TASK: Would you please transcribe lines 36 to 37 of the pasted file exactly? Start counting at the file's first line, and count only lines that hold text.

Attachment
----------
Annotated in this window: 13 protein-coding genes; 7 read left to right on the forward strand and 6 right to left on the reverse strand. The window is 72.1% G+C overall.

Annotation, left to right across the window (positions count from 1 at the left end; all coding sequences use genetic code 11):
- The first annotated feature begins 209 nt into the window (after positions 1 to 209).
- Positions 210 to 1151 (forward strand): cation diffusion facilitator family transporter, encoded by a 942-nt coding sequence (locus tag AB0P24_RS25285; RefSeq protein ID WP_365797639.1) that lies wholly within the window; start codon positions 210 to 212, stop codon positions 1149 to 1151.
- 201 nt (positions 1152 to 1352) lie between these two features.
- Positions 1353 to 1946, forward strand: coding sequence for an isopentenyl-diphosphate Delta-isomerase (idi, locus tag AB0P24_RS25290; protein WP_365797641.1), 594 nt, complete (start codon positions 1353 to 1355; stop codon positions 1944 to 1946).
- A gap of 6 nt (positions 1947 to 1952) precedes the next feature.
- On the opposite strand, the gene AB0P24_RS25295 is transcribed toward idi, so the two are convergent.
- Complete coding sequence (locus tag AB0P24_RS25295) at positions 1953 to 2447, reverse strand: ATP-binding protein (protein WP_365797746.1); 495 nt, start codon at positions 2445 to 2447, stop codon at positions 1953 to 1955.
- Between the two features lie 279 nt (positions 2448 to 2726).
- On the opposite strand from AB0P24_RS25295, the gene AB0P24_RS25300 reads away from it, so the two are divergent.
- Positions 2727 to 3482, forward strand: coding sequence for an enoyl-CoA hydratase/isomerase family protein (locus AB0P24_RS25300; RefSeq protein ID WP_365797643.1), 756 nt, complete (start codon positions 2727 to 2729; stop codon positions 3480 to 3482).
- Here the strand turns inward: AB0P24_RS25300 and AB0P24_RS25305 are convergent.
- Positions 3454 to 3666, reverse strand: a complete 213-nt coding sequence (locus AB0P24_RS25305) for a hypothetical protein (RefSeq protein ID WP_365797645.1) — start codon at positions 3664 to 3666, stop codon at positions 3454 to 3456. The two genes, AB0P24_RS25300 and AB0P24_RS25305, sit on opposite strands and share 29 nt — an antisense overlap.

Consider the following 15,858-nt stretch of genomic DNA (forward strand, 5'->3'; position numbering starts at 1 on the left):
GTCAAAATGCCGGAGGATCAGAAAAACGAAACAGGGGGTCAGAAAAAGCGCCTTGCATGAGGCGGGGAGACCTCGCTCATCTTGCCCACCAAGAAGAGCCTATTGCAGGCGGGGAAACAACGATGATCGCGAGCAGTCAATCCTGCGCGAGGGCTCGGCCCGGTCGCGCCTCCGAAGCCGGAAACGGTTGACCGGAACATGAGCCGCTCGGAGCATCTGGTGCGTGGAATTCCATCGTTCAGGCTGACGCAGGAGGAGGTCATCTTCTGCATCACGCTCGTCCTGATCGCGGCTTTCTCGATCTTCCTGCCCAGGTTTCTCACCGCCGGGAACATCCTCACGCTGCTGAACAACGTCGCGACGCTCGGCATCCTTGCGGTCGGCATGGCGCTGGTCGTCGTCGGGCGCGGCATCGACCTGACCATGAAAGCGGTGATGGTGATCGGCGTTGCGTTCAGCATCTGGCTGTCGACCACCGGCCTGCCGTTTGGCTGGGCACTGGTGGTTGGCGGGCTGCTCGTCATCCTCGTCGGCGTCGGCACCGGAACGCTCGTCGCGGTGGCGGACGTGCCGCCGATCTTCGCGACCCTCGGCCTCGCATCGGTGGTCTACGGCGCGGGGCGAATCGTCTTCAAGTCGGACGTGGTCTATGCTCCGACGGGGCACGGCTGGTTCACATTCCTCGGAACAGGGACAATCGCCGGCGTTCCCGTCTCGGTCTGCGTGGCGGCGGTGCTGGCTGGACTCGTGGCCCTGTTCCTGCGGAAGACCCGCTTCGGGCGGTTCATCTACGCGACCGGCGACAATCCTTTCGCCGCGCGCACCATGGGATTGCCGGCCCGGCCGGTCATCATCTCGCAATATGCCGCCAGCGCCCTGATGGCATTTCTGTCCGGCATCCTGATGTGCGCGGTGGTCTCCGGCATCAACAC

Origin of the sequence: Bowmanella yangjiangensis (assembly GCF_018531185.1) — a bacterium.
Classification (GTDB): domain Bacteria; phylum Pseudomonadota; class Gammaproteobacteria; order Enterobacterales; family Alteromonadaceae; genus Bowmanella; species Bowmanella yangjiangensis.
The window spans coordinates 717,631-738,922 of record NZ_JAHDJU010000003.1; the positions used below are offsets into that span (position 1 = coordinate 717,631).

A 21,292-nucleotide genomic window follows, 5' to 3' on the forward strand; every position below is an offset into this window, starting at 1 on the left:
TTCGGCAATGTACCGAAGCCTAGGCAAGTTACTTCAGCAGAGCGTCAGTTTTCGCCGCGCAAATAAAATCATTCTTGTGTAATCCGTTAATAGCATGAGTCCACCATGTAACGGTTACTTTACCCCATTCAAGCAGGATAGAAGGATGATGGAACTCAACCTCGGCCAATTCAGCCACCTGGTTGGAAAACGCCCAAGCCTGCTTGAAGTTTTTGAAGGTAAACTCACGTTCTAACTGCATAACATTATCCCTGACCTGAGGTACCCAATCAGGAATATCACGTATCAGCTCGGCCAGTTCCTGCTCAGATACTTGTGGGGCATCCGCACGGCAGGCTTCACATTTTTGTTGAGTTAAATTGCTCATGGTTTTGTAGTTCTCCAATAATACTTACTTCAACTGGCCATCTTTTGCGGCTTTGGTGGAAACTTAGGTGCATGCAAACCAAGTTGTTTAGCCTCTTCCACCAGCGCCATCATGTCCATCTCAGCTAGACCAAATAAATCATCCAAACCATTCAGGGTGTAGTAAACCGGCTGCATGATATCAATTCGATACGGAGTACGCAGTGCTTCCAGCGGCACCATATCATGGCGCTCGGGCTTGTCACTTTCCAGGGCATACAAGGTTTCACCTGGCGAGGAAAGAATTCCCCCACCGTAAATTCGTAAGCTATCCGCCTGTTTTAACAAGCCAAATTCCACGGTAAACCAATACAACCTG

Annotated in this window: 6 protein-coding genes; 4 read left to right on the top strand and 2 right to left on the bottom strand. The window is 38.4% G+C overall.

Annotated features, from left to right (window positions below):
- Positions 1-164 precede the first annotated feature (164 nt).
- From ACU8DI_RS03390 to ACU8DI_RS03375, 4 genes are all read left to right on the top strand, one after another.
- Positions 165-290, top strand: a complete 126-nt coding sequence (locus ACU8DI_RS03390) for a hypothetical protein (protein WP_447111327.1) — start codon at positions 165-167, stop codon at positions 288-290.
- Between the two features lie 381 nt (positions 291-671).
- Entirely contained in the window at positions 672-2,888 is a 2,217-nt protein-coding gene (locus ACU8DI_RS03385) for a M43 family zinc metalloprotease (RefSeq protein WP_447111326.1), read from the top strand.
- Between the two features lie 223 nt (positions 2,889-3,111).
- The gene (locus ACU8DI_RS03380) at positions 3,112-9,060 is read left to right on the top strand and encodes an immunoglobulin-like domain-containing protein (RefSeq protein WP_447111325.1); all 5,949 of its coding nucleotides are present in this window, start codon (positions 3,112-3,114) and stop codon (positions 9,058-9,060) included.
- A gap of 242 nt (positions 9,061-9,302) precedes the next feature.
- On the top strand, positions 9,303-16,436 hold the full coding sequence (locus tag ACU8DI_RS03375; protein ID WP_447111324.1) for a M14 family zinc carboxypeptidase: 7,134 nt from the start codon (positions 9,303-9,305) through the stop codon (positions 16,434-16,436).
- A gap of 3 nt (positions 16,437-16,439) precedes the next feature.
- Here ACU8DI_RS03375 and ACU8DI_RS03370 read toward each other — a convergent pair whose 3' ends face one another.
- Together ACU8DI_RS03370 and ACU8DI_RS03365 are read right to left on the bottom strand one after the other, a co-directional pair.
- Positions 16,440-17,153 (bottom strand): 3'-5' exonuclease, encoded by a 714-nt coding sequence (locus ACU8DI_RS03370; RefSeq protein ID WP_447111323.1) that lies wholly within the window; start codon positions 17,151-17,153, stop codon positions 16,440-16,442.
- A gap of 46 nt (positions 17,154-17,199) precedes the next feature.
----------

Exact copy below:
- Positions 16,440-17,153 (bottom strand): 3'-5' exonuclease, encoded by a 714-nt coding sequence (locus ACU8DI_RS03370; RefSeq protein ID WP_447111323.1) that lies wholly within the window; start codon positions 17,151-17,153, stop codon positions 16,440-16,442.
- A gap of 46 nt (positions 17,154-17,199) precedes the next feature.